Since I think this sort of immersive entertainment experience is a great use case for splurging on what are admittedly some expensive light bulbs ($60 a pop), and the overall experience is so neat, I’d love to see more movies and shows build lighting tracks to go with their stories.

The lighting tracks sync lighting effects or add mood to the corresponding TV shows. It can be cool like mimicking lighting during a storm or add tension by adding creepy green undertones to a grim scene. Such a track might not add much to The Good Wife, but it would be awesome for Lost or even a show like True Detective.

But in a conversation with the Philips team I found out that creating a lighting track right now takes about 10 to 12 times the length of the show you’re mapping the lights to. So a 40-minute episode of 12 Monkeys takes someone about 8 hours to “score” with lights, according to George Yianni, the Philips Hue creator and architect. Yianni said the person designing the lighting uses an extension of the Philips Hue app added as a plug-in to a program called Watchwith already in use by studios to provide interactive experiences.

Philips is also showing off a similar immersive experience as part of gaming with a game called Chariots, where code to control the Philips Hue lights is written into the game to help indicate things like in-game bonuses, but also add to the immersive experience. Again, this is an awesome idea, although it is similar to an example I heard earlier in the week from Qualcomm as part of its AllJoyn lighting discussion.

As part of Microsoft joining the AllSeen Alliance that promotes the AllJoyn protocol and the smart lighting standard, one of the ideas is to make smart light bulbs react to Xbox and console games in a similar fashion — perhaps not covering the “designed” aspects as much, but flashing red if a player dies or blue if he gets a health boost. In the AllSeen example, though, using the standard would work across any bulbs that implement the code, as opposed to just the Philips Hue bulbs.

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Qualcomm and LIFX partner up for smart lighting reference design

To make it even easier to build a connected light bulb, Qualcomm Atheros and startup LIFX have teamed up to create a Wi-Fi module and software that lets lighting manufacturers get a connected product on the shelves in no time. And if that weren’t enough, anyone can buy a reference design kit containing a connected A19 bulb (the typical lamp bulb) with the connected module and software) from Arrow Electronics, a distributor. Qualcomm will be showing off the module and reference designs in Las Vegas this week at CES.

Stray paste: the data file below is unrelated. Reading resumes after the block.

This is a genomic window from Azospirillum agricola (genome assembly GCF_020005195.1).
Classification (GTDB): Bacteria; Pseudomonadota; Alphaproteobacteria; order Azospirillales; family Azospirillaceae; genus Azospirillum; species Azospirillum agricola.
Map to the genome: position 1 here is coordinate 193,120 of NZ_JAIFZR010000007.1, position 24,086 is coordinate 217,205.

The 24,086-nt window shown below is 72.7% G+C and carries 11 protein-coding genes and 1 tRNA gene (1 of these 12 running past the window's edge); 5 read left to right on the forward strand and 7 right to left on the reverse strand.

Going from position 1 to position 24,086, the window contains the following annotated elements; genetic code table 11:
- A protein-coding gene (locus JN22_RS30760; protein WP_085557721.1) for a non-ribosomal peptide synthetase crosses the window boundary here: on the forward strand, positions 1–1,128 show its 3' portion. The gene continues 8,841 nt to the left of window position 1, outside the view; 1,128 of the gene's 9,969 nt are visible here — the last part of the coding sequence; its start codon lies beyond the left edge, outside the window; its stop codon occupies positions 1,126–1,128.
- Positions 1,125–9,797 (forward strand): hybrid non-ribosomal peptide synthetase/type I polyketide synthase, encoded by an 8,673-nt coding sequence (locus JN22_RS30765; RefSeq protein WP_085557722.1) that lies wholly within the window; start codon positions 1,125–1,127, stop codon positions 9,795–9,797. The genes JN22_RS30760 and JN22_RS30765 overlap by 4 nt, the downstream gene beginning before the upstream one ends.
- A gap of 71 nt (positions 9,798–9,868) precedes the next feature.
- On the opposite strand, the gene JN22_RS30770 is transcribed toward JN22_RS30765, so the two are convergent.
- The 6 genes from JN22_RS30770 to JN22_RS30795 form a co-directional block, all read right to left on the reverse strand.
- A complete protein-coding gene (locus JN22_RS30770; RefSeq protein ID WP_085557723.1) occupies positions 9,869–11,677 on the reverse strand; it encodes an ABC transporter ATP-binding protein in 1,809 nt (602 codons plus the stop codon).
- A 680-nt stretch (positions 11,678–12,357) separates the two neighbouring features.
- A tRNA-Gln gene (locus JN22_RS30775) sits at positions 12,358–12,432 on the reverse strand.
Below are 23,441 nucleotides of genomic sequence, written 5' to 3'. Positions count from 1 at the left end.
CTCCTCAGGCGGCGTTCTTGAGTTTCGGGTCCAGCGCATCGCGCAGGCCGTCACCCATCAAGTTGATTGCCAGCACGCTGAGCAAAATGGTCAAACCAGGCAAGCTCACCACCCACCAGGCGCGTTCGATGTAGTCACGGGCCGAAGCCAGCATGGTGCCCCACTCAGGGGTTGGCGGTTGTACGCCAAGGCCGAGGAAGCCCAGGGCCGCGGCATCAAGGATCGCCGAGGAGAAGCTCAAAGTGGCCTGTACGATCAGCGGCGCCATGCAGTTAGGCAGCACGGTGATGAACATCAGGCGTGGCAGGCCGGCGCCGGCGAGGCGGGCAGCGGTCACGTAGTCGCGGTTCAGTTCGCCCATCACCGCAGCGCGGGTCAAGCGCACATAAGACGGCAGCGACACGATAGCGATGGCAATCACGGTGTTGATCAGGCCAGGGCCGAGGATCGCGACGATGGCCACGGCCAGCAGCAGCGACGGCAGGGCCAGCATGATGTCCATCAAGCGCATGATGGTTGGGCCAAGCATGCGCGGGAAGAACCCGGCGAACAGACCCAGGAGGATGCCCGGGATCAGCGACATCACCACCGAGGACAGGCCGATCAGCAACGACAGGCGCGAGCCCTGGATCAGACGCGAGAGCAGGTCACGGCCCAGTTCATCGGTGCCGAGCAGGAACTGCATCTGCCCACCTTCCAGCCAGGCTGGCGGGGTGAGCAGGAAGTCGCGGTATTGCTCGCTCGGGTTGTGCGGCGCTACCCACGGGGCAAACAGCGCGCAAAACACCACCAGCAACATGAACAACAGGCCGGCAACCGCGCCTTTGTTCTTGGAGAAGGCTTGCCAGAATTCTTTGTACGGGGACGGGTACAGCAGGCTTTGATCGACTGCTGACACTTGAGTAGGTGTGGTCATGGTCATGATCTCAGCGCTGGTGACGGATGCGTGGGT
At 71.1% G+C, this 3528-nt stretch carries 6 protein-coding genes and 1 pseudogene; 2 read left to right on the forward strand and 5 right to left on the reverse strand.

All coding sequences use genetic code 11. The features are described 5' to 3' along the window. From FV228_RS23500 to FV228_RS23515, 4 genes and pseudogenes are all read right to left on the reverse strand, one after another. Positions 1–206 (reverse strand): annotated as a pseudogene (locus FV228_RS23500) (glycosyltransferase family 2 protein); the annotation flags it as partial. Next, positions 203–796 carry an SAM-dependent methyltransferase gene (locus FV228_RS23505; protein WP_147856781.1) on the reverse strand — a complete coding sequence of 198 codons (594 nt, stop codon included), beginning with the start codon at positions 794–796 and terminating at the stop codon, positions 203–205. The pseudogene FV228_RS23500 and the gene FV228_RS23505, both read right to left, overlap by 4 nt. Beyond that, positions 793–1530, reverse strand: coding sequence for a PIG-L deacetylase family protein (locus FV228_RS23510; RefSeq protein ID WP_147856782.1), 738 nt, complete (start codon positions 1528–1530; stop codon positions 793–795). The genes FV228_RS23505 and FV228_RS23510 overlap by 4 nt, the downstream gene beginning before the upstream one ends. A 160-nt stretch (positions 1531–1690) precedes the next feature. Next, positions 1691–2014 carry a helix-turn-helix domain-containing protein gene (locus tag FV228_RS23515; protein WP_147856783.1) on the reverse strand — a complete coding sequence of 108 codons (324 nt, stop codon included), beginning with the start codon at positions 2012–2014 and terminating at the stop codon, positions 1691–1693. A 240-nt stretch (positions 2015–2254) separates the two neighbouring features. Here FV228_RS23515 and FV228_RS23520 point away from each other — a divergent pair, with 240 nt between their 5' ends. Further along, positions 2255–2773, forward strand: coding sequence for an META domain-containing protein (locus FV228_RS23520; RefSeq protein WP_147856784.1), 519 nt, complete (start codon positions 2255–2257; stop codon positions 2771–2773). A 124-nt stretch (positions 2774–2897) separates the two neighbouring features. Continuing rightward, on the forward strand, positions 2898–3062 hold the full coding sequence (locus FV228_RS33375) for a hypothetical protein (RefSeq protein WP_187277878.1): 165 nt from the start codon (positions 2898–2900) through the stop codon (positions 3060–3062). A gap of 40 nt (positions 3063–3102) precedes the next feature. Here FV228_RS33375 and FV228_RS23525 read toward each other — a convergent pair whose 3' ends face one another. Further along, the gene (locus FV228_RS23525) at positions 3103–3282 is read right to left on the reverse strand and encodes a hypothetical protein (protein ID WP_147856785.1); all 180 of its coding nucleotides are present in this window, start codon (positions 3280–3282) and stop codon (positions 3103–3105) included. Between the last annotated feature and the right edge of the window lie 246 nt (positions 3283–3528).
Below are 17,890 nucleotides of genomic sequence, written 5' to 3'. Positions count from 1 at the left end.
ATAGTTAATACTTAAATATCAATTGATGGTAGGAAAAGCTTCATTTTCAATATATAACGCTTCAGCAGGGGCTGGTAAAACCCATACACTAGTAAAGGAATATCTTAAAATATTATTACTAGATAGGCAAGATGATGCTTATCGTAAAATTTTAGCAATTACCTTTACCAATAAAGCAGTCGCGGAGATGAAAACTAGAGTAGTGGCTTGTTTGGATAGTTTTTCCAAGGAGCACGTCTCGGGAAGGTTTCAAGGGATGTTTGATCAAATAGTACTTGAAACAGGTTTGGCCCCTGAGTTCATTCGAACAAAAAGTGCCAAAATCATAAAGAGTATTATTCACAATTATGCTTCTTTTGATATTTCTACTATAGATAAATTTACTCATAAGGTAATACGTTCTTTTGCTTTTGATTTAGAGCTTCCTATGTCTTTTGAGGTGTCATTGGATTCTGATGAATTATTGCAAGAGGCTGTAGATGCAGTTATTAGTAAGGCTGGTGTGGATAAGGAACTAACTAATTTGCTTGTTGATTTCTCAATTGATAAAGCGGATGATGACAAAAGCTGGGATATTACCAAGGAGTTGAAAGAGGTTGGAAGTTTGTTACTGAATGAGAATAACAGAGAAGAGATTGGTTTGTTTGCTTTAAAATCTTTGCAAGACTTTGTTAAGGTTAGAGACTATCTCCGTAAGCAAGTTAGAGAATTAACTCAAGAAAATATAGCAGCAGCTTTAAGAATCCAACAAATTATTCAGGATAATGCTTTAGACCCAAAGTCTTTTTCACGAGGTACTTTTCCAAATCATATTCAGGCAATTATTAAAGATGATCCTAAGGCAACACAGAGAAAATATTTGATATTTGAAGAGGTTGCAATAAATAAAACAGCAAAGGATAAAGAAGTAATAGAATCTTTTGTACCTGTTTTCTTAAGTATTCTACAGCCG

The goal here is to make the Raspberry Pi of lighting, and see what digital dividends might accrue when people combine connectivity, LEDs and their brains to the concept of lamp bulbs. As someone who talks so much about lighting on her podcast that listeners complain, I’m excited about the possibilities. Qualcomm Atheros and LIFX are already working with established lighting manufacturers such as Havells Sylvania and home networking leaders such as D-Link to build smart lighting products.

Using the Wi-FI module and LIFX software means the light bulb won’t need a hub because instead of the lower-power ZigBee mesh standard, the light bulb will just be able to hop directly on the Wi-Fi network. The manufacturer will have a choice of using colorful lights or white lights, which will impact the overall price of the bulb. A Qualcomm spokesman was unable to offer any sense of price as that would be set by the end customer. Typical LED connected bulbs can run the gamut from $15 for the connected white Wink bulbs to $99 for the colorful LIFX bulbs.

It’s worth noting that the Qualcomm module and LIFX software will work with the new All Seen Alliance standard for lightbulbs which means it should work with other AllSeen Alliance member’s products. This means that future games from fellow member Microsoft running on the Xbox might be able to turn your lights red when you get killed or flick your on and off when your baby’s Sproutling monitor wants to let you know something is wrong.

The lighting module and LED bulb reference design are available now.